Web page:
Hamline student Cat Polivoda waits in line for food with her 5th-grade Hancock buddy at the Hand-inHand lunch at Sorin Dining Hall.
“Everyone should join [Hand-in-Hand], I tell people that all the time,” Campbell said. “You’re actually affecting someone’s life.”
kids’ Winter Artwork and Poetry All I Want for Christmas (Lyrics re-written by Kiley Bigger) All I want for Christmas is a Hershey’s bar, a kick-n-go scooter and a pink guitar. All I want for Christmas is a CD player, Guess Who Extra, and clothes size eight ... I can’t wait! Poem by Kiley Bigger
Winter! Frosted snowflakes falling to the ground Twirling, swirling, all the way around Planting a delicate kiss on your nose Beckoning you to a new season Winter!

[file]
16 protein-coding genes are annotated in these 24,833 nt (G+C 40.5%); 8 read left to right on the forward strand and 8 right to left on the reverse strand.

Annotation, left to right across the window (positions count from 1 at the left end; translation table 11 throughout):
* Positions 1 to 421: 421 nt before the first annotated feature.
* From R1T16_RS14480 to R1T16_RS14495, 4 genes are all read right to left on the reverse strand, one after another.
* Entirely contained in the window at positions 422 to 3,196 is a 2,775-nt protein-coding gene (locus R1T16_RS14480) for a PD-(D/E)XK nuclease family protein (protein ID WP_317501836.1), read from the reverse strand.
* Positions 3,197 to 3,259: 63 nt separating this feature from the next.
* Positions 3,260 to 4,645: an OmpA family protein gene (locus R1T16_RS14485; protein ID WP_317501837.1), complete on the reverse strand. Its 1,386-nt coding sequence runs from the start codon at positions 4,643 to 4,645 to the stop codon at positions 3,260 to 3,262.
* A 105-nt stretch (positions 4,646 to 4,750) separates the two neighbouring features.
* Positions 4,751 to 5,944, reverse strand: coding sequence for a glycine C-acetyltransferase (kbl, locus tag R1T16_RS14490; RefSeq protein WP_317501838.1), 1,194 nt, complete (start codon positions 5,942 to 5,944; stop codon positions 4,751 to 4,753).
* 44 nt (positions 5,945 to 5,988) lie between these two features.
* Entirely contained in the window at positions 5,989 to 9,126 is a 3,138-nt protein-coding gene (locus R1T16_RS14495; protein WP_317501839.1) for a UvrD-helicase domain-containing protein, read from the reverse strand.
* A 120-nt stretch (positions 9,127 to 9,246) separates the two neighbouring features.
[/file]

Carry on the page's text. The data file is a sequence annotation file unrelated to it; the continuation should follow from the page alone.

Artwork by Maya Winter
Poem by Ramla Dhamuke
Winter Brisk There’s a powerful brisk this evening While I was walking through the snow, Artwork by Ramla Dhamduke I noticed if I just listened for a moment I would hear a lot of things I’ve never noticed before
Snow is cold, and so are you I see your nose turning red like a red-nosed kangaroo so grab your hat and gloves so when the snow hits the ground we will go out and have some fun
Poem by Noel Young
Poem by Alanna Vennemann
From the Desk of...
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Hi! My name is Daliang Xiong and I am a 5th-grade student at Hancock Elementary. My favorite subjects in school are math and writing. On Mondays and Wednesdays I go dancing. Other hobbies of mine cleaning and outside of school are shopping, istmas are my Chr and y hda babysitting. My birt time working t firs my is s Thi s. favotite holiday for the Snelling Connection.